Susceptibility to chronic mucus hypersecretion, a genome wide association study

Akkelies E. Dijkstra, Joanna Smolonska, Maarten van den Berge, Cisca Wijmenga, Pieter Zanen, Marjan A. Luinge, Mathieu Platteel, Jan-Willem Lammers, Magnus Dahlback, Kerrie Tosh, Pieter S. Hiemstra, Peter J. Sterk, Avi Spira, Jorgen Vestbo, Borge G. Nordestgaard, Marianne Benn, Sune F. Nielsen, Morten Dahl, W. Monique Verschuren, H. Susan J. PicavetHenriette A. Smit, Michael Owsijewitsch, Hans U. Kauczor, Harry J. de Koning, Eva Nizankowska-Mogilnicka, Filip Mejza, Pawel Nastalek, Cleo C. van Diemen, Michael H. Cho, Edwin K. Silverman, James D. Crapo, Terri H. Beaty, David A. Lomas, Per Bakke, Amund Gulsvik, Yohan Bosse, M. A. Obeidat, Daan W. Loth, Lies Lahousse, Fernando Rivadeneira, Andre G. Uitterlinden, Andre Hofman, Uilke Brouwer, Gerard H. Koppelman, Judith M. Vonk, Martijn C. Nawijn, Harry J.M. Groen, Wim Timens, Hendrika Boezen, Dirkje S. Postma*, Lifelines Cohort Study

*Corresponding author for this work

Research output: Contribution to journalArticleAcademicpeer-review

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Background: Chronic mucus hypersecretion (CMH) is associated with an increased frequency of respiratory infections, excess lung function decline, and increased hospitalisation and mortality rates in the general population. It is associated with smoking, but it is unknown why only a minority of smokers develops CMH. A plausible explanation for this phenomenon is a predisposing genetic constitution. Therefore, we performed a genome wide association (GWA) study of CMH in Caucasian populations.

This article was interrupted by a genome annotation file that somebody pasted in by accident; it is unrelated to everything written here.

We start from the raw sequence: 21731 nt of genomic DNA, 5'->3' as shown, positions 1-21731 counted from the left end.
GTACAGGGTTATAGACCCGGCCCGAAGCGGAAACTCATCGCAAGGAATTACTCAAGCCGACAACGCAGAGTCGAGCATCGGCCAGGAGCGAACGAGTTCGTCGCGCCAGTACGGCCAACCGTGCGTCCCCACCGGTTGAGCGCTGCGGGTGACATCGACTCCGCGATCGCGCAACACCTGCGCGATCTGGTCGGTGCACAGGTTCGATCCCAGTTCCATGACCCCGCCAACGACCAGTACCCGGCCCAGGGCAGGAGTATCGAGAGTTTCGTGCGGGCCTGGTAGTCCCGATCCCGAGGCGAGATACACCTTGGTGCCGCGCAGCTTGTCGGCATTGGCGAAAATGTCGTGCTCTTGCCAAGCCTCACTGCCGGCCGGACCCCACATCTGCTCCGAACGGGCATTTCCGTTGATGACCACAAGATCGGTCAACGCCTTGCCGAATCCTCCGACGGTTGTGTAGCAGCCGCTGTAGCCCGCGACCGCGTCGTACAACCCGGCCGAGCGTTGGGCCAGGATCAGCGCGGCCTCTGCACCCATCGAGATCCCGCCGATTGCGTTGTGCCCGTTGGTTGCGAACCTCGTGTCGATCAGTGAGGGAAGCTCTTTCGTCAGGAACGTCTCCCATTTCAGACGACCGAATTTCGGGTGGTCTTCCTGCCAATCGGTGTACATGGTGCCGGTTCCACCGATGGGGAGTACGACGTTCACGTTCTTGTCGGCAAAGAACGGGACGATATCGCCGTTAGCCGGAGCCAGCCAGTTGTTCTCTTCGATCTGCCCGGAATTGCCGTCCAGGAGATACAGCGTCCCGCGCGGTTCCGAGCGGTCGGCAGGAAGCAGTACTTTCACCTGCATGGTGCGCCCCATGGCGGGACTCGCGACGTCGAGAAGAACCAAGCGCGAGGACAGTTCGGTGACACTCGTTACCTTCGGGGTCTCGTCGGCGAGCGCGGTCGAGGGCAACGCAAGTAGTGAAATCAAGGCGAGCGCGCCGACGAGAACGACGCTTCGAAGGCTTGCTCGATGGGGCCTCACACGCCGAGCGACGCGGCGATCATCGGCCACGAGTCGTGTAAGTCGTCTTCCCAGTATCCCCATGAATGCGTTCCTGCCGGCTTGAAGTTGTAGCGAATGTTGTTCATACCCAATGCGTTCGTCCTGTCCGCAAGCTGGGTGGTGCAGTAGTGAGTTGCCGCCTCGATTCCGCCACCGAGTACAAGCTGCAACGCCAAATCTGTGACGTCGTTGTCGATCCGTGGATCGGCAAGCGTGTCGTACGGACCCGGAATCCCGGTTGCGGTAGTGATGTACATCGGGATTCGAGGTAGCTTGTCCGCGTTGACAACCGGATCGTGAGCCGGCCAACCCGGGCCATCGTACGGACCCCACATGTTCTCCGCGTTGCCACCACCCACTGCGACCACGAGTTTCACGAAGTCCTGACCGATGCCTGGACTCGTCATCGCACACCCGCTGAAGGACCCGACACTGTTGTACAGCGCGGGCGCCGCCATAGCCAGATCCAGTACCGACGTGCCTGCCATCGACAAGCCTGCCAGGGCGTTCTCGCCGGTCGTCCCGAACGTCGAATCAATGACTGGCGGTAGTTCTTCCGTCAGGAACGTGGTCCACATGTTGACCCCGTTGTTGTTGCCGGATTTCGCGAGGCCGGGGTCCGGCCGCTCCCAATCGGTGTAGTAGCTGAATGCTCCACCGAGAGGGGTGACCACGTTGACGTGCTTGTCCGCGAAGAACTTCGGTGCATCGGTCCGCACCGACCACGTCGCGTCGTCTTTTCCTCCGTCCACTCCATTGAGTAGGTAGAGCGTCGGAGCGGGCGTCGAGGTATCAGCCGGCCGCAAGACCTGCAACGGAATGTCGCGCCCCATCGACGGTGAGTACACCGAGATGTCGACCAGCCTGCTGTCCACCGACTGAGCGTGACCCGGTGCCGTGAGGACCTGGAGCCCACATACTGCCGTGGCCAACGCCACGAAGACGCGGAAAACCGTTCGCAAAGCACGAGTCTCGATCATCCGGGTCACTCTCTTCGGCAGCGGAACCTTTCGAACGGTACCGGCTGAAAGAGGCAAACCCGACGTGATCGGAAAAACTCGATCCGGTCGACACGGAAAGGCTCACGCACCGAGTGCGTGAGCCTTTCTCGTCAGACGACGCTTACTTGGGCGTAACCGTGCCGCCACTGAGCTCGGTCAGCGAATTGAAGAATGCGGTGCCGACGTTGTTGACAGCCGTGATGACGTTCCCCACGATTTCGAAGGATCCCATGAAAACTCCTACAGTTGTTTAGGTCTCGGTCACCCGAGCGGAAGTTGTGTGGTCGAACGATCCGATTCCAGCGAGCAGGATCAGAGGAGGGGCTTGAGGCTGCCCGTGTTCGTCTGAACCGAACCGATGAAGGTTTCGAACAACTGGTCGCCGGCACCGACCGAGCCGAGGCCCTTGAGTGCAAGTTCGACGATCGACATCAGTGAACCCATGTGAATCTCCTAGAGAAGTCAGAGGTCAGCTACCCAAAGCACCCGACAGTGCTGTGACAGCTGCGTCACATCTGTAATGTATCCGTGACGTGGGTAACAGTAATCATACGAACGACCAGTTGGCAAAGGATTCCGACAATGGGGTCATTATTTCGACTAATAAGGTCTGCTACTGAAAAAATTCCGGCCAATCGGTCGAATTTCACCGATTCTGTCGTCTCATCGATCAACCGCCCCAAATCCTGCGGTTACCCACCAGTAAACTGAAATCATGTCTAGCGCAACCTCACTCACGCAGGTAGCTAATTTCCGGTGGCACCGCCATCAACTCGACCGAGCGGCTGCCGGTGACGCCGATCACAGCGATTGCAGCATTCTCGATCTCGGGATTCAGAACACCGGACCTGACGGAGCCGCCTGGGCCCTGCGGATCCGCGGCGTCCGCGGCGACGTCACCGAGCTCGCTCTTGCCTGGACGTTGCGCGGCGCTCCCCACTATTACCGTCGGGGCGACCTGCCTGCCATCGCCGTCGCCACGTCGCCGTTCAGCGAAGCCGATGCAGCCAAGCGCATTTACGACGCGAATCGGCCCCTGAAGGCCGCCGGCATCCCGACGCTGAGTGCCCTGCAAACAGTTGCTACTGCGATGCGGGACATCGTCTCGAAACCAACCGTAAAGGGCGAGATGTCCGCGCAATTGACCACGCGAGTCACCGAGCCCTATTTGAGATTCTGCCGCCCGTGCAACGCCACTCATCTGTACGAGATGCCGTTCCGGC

Methods: GWA analysis was performed in the NELSON-study using the Illumina 610 array, followed by replication and metaanalysis in 11 additional cohorts. In total 2,704 subjects with, and 7,624 subjects without CMH were included, all current or former heavy smokers (>= 20 pack-years). Additional studies were performed to test the functional relevance of the most significant single nucleotide polymorphism (SNP).

Results: A strong association with CMH, consistent across all cohorts, was observed with rs6577641 (p = 4.25610(-6), OR = 1.17), located in intron 9 of the special AT-rich sequence-binding protein 1 locus (SATB1) on chromosome 3. The risk allele (G) was associated with higher mRNA expression of SATB1 (4.3610 29) in lung tissue. Presence of CMH was associated with increased SATB1 mRNA expression in bronchial biopsies from COPD patients. SATB1 expression was induced during differentiation of primary human bronchial epithelial cells in culture.

Conclusions: Our findings, that SNP rs6577641 is associated with CMH in multiple cohorts and is a cis-eQTL for SATB1, together with our additional observation that SATB1 expression increases during epithelial differentiation provide suggestive evidence that SATB1 is a gene that affects CMH.

Original languageEnglish
Article numbere91621
Number of pages13
JournalPLoS ONE
Issue number4
Publication statusPublished - 8-Apr-2014


  • COPD
  • SATB1

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